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This case, the first sexual harassment class action to reach federal court, determined whether the
person appointed to determine the damages owed to victims of workplace sexual harassment
committed legal errors in his discovery report.
Full Case Title: Jenson v. Eveleth Taconite Co., 130 F.3d 1287 (8th Cir. 1997)
Year: 1997
Legal Momentun's Role: Contributed Amicus Brief
Brief: This case was the first sexual harassment class action to reach federal court. The Eighth
Circuit Court of Appeals determined that the Special Master appointed to determine the damages
owed to victims of workplace sexual harassment committed legal errors in his discovery report;
specifically, he claimed that the plaintiffs had the burden of proving that sexual harassment
caused them mental harm, yet he refused to allow the plaintiffs any expert testimony to prove
their emotional harm. The Eighth Circuit remanded and required a new jury trial. The case was
eventually settled with $3.5 million awarded to the plaintiffs.


Rayala argues that AO 250 expands the acts proscribed in RA7877. In particular, he assails the definition
of the forms of sexualharassment:
Forms of Sexual Harrasment:
Section 1.
Forms of Sexual Harassment. - Sexualharassment may be committed in any of the following forms:
a) Overt sexual advances;
b) Unwelcome or improper gestures of affection;
c) Request or demand for sexual favors including but notlimited to going out on dates, outings or the like
for the samepurpose;
d) Any other act or conduct of a sexual nature or for purposes of sexual gratification which is generally
annoying,disgusting or offensive to the victim.
He posits that these acts alone without corresponding demand,request, or requirement do not constitute
sexual harassment ascontemplated by the law. He alleges that the rule-making power granted to the
employer in Section 4(a) of RA 7877 is limited only toprocedural matters. The law did not delegate to the
employer thepower to promulgate rules which would provide other or additionalforms of sexual
harassment, or to come up with its own definition of sexual harassment.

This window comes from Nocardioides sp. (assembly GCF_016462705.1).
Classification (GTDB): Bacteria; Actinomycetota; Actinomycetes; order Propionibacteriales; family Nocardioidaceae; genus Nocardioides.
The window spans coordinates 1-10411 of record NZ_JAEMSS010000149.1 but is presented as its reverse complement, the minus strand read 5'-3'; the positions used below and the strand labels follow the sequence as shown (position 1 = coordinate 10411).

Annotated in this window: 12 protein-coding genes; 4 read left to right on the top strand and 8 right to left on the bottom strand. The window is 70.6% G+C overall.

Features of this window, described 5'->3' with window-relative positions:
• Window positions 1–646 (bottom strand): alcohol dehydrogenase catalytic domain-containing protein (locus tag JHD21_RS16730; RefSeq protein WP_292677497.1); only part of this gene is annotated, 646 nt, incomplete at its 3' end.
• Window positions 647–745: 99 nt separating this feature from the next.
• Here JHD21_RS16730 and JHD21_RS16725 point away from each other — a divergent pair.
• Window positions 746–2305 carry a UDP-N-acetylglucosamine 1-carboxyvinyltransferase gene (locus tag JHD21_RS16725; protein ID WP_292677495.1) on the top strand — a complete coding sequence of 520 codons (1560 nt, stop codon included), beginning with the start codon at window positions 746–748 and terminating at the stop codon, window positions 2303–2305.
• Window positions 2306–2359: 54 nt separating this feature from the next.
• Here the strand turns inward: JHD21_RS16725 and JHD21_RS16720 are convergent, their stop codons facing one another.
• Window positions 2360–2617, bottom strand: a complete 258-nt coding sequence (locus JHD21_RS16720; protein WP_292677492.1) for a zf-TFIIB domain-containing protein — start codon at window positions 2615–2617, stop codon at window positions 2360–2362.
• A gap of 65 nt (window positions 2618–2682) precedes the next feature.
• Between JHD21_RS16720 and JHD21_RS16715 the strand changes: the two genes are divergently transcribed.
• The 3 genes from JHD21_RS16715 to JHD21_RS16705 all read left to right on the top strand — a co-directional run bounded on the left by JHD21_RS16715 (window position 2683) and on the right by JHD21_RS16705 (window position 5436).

-Three women employees of the Municipality of Diadi, Nueva Vizcaya filed complaints for
sexualharassment against the municipal assessor Benjamin Sanchez Jr.
-These were the acts of harassment committed by respondent:
a. against Mary Gay dela Cruz- giving notes saying, I like you, and sending a text message
whichsays, Mary Gay.. ang tamis ng halik mo.
b. against Zenaida Gayaton- sending text messages such as: pauwi ka na ba sexy?, I like
you,have a date with me, I slept and dreamt nice things about you
c. against Teresa Narvasa- respondent pulled her towards him and attempted to kiss her
-Mayor Marvic Padilla found respondent guilty for the three complaints for sexual harassment.
Hewas meted out the penalties of reprimand for his 1stoffense and 30 days suspension for his
2ndoffense. However, as regards his third offense which is also against Narvasa, he was deemed
tohave committed grave sexual harassment for which he was dismissed from government
-Sanchez appealed to the CSC who only passed upon the decision on the case filed by
Narvasasince the penalty of reprimand and suspension for not more than 30 days cannot be
TheCSC affirmed the penalty of dismissal. However, upon appeal to the CA, the same courtdow
ngraded the offense to simple misconduct and meted the appeal to suspension for one monthand
a day.
Issue: WON the sexual harassment committed by Sanchez against Narvasa constitutes grave
or simple misconduct.
Held and Ratio:
-It constitutes grave misconduct.
Misconduct means intentional wrongdoing or deliberate violationof a rule of law or standard of
behavior. To constitute an administrative offense, misconduct shouldrelate to or be connected
with the performance of the official functions and duties of a public officer.In grave misconduct,
as distinguished from simple misconduct, the elements of corruption, clear intent to violate the
law or flagrant disregard of an established rule must be manifest.
-Respondents acts of grabbing petitioner and attempting to kiss her were, no doubt,
intentional.Considering that the acts respondent committed against petitioner were much
more aggressive, itwas impossible that the offensive nature of his actions could have escaped
him. It does not appear that petitioner and respondent were carrying on an amorous relationship
that might have justifiedhis attempt to kiss petitioner while they were separated from their
companions. Worse, as petitioner and respondent were both married (to other persons),
respondent not only took his marital statuslightly, he also ignored petitioners married state, and
good character and reputation.
-Length of service as a factor in determining the imposable penalty in administrative cases is
adouble-edged sword. In fact, respondents long years of government service should be seen as

afactor which aggravated the wrong that he committed. Having been in the government service
for so long, he, more than anyone else, should have known that public service is a public trust;
thatpublic service requires utmost integrity and strictest discipline, and, as such, a public servant
mustexhibit at all times the highest sense of honesty and integrity.

G.R. No. 146053, April 30, 2008
DIOSCORO F. BACSIN, petitioner,
EDUARDO O. WAHIMAN, respondent.
FACTS: Petitioner is a public school teacher of Pandan Elementary School. Respondent Eduardo